Here, the finding that millet was increasingly consumed during the late and post-weaning periods is noteworthy as millets were first domesticated in the Yellow River Valleys of China and the tradition of using millets as weaning supplementary foods was originated from the same region49,56,57. Evidence in support of this comes from the isotopic research of the Eastern Zhou Dynasty (771–221 BC) site of Xiyasi (n = 15) and Changxinyuan (n = 8) where human serial dentinal collagen produced δ13C values (from – 19.2 to –6.7‰) that reflects the consumption of a significant amount of C4 foods (likely millets)5. In addition, according to Chinese medical sources such as the Compendium of Materia Medica (“Ben Cao Gang Mu”, compiled by Shizhen Li in 1552 ~ 1578 AD), millets were described to be soft, starchy, nutritious and easy to digest, and were suggested as ideal foods for people who are weak58. In this context, millet gruel was utilized as a weaning supplementary food in ancient China, and this tradition still is carried on today in some regions of modern China, e.g. Shanxi and Gansu56,59,60.

Further, it is noted that this tradition was also transmitted to other regions of China and Eurasia alongside the Old-World food globalization processes49,61,62. For instance, isotopic research on human dentine and bone collagen from the Late Neolithic site of Gaoshan (2500 bc, located in Sichuan Province of China) yielded evidence that C4 foods (millets) contributed substantially to human diets during the weaning process and early childhood36,56. Similar findings of millet consumption during childhood periods are also detected in samples of human serial dentinal collagen from the Late Antique/Migration Period cemetery of Niedernai (early fifth century AD) in France34. These findings hint at the possibility that some Europeans adopted the eastern tradition of using millets as maternal and infant foods via the Silk Road trading networks, and the region of Xinjiang clearly acted as a transitional station for the transmission of such traditions42.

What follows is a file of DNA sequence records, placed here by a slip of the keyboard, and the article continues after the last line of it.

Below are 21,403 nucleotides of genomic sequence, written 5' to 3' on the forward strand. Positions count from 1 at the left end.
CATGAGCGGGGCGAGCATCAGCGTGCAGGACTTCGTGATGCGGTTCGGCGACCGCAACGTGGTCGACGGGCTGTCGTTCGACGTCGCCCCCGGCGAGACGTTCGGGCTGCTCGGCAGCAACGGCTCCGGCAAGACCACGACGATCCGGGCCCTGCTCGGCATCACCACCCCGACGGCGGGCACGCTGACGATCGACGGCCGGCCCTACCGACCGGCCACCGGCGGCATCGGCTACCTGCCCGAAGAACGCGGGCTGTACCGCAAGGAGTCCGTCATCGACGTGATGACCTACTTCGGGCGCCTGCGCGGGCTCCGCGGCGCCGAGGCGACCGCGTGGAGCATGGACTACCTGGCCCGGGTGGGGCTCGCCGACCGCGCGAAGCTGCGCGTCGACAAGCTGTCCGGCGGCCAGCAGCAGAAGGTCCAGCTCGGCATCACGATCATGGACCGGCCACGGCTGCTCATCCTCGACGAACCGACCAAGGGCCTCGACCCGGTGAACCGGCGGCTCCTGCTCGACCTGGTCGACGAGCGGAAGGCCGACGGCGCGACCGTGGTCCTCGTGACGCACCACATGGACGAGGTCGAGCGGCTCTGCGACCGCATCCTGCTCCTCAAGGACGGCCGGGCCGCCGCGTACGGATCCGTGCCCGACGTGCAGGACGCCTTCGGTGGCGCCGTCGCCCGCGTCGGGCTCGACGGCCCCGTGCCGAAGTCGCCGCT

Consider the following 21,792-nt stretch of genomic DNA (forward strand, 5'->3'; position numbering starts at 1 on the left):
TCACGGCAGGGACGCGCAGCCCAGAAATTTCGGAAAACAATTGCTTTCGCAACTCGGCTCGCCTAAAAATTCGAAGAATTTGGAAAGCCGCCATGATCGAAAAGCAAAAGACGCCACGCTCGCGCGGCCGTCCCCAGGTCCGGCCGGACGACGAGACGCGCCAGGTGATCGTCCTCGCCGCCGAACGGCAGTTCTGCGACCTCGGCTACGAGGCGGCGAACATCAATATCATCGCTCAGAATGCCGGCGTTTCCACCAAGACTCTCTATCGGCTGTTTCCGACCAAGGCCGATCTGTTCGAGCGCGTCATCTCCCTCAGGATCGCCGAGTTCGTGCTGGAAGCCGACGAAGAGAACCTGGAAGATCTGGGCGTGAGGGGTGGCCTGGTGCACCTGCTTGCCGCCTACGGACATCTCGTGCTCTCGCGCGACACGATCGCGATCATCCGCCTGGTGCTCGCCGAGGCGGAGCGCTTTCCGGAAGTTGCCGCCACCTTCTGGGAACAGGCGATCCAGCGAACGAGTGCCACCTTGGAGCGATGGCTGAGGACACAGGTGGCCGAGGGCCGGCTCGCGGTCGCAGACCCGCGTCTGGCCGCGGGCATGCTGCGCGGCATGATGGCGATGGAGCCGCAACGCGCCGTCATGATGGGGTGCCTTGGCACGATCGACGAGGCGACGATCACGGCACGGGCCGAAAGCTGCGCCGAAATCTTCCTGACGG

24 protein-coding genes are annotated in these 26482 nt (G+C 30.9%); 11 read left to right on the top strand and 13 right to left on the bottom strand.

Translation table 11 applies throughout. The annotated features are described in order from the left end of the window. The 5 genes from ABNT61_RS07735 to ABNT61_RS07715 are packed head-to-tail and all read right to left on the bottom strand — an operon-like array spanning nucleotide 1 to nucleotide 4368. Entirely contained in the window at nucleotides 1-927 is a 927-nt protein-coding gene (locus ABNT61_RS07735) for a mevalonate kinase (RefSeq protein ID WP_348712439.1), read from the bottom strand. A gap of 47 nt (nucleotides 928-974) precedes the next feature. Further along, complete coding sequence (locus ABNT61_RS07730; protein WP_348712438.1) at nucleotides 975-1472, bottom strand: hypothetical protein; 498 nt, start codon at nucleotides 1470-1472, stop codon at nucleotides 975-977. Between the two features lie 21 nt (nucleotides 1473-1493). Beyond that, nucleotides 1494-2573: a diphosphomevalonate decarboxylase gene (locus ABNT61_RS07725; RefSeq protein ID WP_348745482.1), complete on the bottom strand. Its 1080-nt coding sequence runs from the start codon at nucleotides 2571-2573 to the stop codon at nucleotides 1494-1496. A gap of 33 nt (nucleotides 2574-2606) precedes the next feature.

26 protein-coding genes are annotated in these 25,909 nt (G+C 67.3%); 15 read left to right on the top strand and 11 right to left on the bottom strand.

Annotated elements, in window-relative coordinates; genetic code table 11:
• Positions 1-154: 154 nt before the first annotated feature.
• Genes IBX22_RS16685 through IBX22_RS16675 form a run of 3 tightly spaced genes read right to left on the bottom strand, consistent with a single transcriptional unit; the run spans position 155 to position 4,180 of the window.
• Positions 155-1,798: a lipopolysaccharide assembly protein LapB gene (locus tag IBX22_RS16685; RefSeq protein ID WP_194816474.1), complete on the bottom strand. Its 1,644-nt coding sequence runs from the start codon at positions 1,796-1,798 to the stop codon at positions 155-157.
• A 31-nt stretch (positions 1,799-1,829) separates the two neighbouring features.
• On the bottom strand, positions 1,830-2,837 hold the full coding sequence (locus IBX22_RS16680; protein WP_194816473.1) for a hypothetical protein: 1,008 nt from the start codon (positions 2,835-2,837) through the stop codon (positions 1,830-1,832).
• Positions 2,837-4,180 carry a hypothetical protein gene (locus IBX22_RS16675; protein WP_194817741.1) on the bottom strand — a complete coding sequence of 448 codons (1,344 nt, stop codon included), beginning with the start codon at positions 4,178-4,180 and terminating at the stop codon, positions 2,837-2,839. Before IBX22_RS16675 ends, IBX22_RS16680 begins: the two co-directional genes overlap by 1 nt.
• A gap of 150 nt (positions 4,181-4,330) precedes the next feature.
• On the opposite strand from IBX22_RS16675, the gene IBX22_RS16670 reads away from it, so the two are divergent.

Puberty on the Silk Road at Yingpan

Subsequent to the period of middle childhood, the studied teeth samples of most Yingpan individuals, including individuals YP8, YP33, YP35, YP45, YP13, YP23 and YP28, exhibited dramatical isotopic variations during late childhood, whereas individuals YP4 and Yingpan Man displayed exceptional patterns that are consistent with the isotopic variations of their post-weaning diets. As shown in Fig. 3a, individual YP4 displayed consistent isotopic patterns that reflect increased consumption of proteins during middle and late childhood, and it seems that no significant dietary changes occurred during his/her early life, or, from ~ 2.2 to ~ 9.6 years old. In addition, the dentinal δ15N values of Yingpan Man vary slightly during middle and late childhood, while his dentinal δ13C values consistently fluctuated between C3- and C4-based foods, and no significant dietary changes occurred during his late childhood41. However, it is notable that the studied teeth of these two individuals are both lower M1, which complete formation at an earlier age (around ~ 10 years old), and this is the reason for their failure to capture the dietary changes during the later periods of late childhood.